The research we funded focuses on the five main problems that weigh down on the quality of REDD+ carbon credits, these include: baseline setting, leakage, forest carbon accounting, permanence, and safeguards.
Counterfactual baselines constitute a hypothetical, and often imprecise, estimation of how much deforestation would have occurred in the absence of a particular intervention or project.
Research funded by Carbon Market Watch found that project baselines are significantly overestimated, leading to the creation of carbon credits that do not represent a tonne of CO2. Previous research found that only 1 out of every 13 credits represents a real emission reduction.
Although a specific project may be able to successfully prevent deforestation in the project area, deforestation activity can simply relocate somewhere else, to other areas which are unprotected or less well protected. This shifting of deforestation activity is known as “leakage”. Despite the strong evidence that significant leakage occurs, projects typically underestimate that this is happening. Research found that half of REDD+ projects claim that they are not affected by any significant leakage.
For a REDD+ project, permanence refers to the idea that carbon stored in forests remains preserved for an extended and indefinite period of time. However, claiming to compensate fossil fuel emissions with biological carbon storage, such as in a forest, is to essentially shift carbon from a stable carbon store (i.e. fossil fuels) to more unstable natural storage, with a shorter lifespan, where the risk of carbon release is significantly greater. Research found that projects typically underestimate the risk of reversal due to natural phenomena (e.g. fires and pests) by a factor of more than 10.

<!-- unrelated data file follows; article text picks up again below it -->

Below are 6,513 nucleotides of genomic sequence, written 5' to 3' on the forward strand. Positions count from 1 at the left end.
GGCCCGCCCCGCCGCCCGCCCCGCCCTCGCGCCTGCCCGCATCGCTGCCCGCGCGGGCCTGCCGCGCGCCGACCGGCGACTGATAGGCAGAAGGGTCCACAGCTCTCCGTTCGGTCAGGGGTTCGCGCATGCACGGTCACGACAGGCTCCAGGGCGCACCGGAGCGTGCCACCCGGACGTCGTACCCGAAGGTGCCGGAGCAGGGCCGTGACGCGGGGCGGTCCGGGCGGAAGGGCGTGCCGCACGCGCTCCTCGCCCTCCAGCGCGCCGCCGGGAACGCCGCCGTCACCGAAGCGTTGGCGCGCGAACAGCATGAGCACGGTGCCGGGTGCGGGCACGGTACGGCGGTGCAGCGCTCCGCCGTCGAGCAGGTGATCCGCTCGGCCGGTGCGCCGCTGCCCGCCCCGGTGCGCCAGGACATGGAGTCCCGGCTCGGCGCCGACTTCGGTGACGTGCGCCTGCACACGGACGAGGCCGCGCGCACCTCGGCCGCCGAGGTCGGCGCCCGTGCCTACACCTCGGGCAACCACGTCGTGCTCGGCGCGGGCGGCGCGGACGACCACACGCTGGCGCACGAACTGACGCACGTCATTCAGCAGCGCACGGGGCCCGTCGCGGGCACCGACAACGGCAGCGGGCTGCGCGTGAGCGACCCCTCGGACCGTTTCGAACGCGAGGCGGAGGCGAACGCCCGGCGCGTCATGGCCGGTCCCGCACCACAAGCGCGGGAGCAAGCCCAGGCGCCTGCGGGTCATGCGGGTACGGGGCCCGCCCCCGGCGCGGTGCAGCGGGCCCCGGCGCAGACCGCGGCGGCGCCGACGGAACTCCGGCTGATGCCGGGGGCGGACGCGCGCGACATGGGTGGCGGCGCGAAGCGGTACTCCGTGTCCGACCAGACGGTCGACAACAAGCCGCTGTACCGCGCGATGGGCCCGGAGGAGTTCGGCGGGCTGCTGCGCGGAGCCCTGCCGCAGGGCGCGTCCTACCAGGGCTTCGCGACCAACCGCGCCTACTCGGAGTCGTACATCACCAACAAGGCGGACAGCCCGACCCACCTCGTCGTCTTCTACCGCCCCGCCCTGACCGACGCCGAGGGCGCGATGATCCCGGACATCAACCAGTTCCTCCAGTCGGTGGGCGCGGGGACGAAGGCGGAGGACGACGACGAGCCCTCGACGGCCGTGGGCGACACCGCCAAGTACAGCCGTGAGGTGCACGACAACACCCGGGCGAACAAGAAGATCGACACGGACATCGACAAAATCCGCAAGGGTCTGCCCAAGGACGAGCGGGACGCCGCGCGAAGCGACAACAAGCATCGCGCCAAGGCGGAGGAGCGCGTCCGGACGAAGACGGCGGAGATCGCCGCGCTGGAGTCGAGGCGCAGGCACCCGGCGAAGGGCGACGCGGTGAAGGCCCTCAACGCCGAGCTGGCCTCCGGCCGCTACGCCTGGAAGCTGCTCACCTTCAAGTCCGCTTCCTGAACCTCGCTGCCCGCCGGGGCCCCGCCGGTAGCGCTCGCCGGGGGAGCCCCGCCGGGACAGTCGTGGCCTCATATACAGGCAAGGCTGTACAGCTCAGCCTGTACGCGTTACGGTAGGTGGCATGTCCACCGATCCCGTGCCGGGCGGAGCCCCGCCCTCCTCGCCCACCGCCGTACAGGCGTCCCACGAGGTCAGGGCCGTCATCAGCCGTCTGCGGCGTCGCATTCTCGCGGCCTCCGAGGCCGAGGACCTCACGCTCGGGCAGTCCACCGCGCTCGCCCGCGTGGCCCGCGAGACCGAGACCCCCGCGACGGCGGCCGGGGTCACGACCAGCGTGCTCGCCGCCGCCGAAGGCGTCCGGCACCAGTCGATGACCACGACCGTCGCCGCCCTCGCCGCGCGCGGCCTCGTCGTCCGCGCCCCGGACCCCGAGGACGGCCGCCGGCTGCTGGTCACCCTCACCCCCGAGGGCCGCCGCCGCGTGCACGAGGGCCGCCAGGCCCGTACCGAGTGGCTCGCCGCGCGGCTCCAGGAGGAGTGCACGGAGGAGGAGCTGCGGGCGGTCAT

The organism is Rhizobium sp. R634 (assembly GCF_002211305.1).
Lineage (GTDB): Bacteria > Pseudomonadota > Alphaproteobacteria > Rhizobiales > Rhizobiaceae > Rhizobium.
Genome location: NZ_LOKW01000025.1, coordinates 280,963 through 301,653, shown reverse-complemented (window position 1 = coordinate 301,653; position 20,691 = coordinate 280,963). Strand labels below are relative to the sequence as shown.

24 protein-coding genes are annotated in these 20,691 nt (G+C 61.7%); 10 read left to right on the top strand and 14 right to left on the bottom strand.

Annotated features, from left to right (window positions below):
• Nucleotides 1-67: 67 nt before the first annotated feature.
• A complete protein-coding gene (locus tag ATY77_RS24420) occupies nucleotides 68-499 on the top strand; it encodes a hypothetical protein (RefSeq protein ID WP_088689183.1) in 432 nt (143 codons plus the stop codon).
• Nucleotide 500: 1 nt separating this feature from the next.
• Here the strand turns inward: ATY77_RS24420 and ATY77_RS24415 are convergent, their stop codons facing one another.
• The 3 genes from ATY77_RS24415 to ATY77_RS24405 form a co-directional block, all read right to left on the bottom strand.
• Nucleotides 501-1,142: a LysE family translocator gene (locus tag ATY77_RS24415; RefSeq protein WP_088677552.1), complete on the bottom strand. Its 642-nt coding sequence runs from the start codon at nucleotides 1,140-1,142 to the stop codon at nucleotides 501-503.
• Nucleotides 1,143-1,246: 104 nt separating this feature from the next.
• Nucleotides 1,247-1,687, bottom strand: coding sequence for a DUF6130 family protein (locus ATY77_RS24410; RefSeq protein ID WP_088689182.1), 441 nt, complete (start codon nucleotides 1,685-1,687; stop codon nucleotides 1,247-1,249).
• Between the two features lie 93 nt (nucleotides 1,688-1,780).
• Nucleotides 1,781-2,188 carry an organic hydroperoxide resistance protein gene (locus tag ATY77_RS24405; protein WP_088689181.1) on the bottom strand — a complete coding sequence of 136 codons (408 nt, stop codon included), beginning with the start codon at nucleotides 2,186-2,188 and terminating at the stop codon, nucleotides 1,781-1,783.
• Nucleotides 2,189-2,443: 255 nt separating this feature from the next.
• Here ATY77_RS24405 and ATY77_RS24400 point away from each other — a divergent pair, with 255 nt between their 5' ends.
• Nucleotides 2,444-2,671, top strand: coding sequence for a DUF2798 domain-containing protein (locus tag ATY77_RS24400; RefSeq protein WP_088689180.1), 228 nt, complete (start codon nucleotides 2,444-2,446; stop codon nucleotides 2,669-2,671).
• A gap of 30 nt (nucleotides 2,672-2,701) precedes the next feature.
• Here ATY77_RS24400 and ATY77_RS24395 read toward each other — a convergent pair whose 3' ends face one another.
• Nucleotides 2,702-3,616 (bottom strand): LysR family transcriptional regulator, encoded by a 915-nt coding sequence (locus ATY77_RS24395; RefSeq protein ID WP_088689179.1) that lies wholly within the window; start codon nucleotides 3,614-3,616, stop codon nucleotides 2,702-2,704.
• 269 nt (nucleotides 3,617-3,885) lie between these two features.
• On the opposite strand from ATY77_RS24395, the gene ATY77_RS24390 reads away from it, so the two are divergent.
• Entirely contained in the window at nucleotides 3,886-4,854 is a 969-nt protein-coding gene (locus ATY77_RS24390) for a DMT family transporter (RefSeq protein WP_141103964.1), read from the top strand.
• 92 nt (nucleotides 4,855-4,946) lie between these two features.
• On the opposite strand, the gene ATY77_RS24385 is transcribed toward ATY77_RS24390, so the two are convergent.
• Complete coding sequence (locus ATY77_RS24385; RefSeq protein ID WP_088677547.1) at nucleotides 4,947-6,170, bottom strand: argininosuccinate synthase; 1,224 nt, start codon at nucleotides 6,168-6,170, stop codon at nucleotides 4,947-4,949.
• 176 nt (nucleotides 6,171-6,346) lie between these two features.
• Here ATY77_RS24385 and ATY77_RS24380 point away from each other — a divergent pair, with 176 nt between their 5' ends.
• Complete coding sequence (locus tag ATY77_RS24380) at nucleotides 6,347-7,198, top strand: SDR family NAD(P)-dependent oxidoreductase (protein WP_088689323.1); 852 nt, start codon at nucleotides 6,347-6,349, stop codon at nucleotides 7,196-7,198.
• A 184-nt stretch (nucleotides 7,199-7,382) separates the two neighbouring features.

Forest conservation projects often require close collaboration with local communities and indigenous peoples. The term ‘safeguards’ represents the social and environmental policies that are designed to prevent and/or mitigate and address negative impacts of projects on the well-being of the environment, and indigenous and local communities. Safeguards play a crucial role within REDD+ because projects carry significant risks of causing harm when not implemented carefully.
Currently, REDD+ safeguards under the VCS are opaque and provide limited guidance. This allows project developers and third party auditors to interpret them according to their own discretion.
Standards (such as VCS), those in charge of setting guidelines and criteria used to verify and certify the environmental integrity of projects, should address these concerns by implementing more stringent methodologies and policies that are aligned with the most up-to-date scientific research. Given the multiple uncertainties in measuring carbon credit quality, standards should adopt strict rules to measure the climate benefits of projects in a way that leads to conservative estimations of such benefits by project developers.
Fundamentally, alternative financial avenues should support forest conservation as it is impossible for short-term and unstable carbon sinks like forests to fully offset greenhouse gas emissions generated by the combustion of geologically stable fossil fuels. Companies and governments should continue to fund forest conservation, in particular for primary forests, but without relying on these investments to offset their emissions.
Photo: © Dr. Paulo Brando